But what and how much do you put in a bag, whether for daily use or travelling? What’s best to brave customs and the luggage carousel, or the overhead lockers? Bags can, in turn, be as much about what’s contained as much as the container. Swedish musician Jens Lekman is here, and in that very succinct, neat way he has, remarks that: “What I can't fit into my suitcase is probably something I don't need.” I suppose that's a good way of being creative too. Self-edit. Only bring what you need. Or then again some just throw in the whole caboodle:
Performers are generally expert packers because they do it so much. But that isn’t always the case. Expert packer? Not Macca. On 16th January 1980 Paul McCartney got stopped in Tokyo’s Narita Airport when on tour with Wings, Linda and his family. He was carrying a whopping eight ounces of marijuana in his suitcase, and spend nine days in jail, leading to a tour cancellation.
But bad bag packing isn’t always so calamitous. In the 1960s two of then Rolling Stones squeezes Anita Pallenberg and Marianne Faithfull, presumably in a somewhat high state arrived in Tangiers to find that all they had packed in their suitcases were seashells. Handy. Still, probably lighter than rolling stones. Oh, plus a sari and an Edmond Dulac picture book.
Packing minimally is good, but perhaps the best solution might be this magic carpet bag used by this nanny. Cor blimey, Mary Poppins!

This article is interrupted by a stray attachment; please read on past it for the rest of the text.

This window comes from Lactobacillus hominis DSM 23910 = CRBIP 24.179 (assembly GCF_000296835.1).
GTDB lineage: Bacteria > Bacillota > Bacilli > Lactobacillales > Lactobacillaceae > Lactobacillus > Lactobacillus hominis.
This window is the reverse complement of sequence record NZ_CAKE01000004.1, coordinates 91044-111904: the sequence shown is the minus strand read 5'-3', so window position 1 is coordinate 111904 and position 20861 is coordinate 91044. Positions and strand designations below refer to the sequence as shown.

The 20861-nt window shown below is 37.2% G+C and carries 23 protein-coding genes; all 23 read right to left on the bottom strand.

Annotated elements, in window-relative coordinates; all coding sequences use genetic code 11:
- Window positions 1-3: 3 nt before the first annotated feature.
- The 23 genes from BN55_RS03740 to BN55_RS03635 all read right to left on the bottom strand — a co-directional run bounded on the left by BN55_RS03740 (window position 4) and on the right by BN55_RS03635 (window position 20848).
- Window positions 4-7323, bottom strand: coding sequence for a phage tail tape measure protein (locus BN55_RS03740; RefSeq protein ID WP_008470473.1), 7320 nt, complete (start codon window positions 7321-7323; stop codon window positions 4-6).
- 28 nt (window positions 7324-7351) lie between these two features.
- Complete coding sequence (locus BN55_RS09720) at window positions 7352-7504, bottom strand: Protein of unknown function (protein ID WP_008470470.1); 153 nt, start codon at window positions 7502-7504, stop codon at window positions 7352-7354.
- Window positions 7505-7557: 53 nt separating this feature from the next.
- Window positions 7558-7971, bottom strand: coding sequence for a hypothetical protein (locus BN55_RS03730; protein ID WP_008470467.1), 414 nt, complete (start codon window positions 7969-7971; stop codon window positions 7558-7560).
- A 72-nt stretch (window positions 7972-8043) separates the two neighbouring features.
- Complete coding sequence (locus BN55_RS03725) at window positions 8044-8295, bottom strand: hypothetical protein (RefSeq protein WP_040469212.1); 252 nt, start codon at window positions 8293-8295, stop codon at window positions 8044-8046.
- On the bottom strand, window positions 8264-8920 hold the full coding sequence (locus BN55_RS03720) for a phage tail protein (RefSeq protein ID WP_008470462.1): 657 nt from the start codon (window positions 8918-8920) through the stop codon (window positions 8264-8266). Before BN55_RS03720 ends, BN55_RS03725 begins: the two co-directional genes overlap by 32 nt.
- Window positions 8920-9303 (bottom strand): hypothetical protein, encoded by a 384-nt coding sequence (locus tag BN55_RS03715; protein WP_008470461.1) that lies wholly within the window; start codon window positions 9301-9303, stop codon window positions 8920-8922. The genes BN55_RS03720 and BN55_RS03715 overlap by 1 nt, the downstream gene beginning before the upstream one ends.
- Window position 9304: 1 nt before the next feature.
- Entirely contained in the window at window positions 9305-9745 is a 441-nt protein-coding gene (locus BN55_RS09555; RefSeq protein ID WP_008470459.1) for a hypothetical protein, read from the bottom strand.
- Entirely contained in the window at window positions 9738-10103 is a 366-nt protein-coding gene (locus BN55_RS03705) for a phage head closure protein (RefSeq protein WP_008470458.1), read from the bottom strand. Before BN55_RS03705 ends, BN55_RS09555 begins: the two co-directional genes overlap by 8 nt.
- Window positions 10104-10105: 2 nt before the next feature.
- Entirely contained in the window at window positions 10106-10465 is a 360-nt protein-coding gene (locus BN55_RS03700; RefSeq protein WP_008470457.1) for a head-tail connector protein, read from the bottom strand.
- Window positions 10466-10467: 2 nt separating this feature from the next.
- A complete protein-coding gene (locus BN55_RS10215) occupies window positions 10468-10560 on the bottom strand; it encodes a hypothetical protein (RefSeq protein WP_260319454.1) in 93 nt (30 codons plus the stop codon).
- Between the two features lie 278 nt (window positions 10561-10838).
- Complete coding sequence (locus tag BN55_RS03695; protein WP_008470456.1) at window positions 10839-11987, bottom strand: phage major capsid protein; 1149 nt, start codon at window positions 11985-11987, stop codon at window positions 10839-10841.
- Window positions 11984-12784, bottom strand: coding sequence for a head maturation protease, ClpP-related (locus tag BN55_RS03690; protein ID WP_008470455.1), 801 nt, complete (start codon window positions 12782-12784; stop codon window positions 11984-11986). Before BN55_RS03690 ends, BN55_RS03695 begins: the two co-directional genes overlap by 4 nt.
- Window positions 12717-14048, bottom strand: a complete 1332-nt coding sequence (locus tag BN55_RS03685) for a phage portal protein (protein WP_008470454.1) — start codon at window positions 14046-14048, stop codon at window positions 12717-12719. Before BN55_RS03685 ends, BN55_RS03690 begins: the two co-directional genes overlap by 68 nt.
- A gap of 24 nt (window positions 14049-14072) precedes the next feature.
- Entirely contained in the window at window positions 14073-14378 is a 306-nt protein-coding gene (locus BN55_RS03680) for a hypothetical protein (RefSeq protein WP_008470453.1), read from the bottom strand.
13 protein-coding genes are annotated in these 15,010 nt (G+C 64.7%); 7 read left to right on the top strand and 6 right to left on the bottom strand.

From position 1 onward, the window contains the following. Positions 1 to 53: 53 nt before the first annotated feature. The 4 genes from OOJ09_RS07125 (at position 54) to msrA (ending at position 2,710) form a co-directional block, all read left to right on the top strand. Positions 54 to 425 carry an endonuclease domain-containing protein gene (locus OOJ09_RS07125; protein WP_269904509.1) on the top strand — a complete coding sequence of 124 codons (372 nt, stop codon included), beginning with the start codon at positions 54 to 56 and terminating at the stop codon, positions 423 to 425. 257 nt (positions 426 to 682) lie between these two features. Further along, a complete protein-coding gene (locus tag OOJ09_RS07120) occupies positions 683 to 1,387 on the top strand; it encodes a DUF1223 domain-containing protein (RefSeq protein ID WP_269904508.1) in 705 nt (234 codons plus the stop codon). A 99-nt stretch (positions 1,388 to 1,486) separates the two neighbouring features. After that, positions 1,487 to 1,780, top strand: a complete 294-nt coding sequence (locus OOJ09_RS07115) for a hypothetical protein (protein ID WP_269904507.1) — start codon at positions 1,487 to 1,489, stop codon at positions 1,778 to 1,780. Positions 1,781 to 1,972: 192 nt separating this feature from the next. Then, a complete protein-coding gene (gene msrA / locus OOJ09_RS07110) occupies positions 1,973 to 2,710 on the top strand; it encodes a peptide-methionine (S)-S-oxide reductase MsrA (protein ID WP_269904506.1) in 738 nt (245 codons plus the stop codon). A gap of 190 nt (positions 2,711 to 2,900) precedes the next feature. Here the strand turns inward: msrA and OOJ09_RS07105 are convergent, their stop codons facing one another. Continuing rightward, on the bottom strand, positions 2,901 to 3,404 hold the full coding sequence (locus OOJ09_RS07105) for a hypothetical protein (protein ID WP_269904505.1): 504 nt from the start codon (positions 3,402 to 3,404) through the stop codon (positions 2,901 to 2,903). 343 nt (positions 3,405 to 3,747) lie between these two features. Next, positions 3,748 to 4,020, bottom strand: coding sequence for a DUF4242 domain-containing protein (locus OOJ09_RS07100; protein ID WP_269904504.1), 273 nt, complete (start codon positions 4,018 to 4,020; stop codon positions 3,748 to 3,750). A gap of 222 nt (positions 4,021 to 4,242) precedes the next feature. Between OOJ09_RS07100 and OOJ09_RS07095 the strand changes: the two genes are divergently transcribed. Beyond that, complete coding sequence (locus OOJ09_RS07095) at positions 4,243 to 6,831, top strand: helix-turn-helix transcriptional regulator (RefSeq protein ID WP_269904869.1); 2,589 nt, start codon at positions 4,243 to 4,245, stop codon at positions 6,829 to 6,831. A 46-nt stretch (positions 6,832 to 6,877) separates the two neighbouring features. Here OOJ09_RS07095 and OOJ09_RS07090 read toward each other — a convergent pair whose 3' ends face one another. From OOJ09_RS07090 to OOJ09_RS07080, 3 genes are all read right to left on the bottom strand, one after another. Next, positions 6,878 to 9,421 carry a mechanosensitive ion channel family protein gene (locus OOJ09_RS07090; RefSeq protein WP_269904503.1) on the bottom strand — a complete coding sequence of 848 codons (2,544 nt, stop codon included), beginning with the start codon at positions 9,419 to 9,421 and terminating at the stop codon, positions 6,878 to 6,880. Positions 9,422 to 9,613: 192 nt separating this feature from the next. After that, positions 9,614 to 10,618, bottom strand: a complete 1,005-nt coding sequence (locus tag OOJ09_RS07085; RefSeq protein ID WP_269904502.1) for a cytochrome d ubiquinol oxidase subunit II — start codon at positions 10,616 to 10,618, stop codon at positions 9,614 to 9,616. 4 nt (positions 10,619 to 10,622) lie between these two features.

Plastic bags are a curse on the environment, especially for our seas of course, and should be instantly fazed out. But bags aren’t always for carrying, but are, in many different ways, being carried. Let’s enjoy this sequence from the Sam Mendes film American Beauty, when the eccentric, secretly drug-dealing boy next door Ricky Fitts, shows his girlfriend this film of a dancing bag carried by the breeze.
Bags are used as metaphors and in idioms, and that’s another way to address this topic. Getting the sack, for example? That phrase has its origins in in the pre-Industrial age in the context of hired workers carrying their own tools, but then being laid off when no longer needed. In France since the 17th century, there appeared the phrase 'On luy a donné son sac’, and 19th-century variants northern Britain you could 'Get the bag' or in London 'Get the empty’.
In terms of more musical ideas, let’s not let the cat out of the bag. Cats though do love to climb back in to bags and boxes, just as young children do. But why? Is that a comfort thing, or some sort of womb-return evolutionary throwback? Could this be related to what the kangaroo does with its pouch?
So then, this week’s chief and very expert baggage handler,examining luggage that’s very much likely to include guitar cases and record bags is that superb regular – carrying your songs, the ideally named takeitawayGuru! Place your songs in the comment containers below for deadline on Monday UK time 11pm, for playlists published next Wednesday. It's going to be a right carry on.
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Fancy a turn behind the pumps at The Song Bar? Care to choose a playlist from songs nominated and write something about it? Then feel free to contact The Song Bar here, or try the usual email address.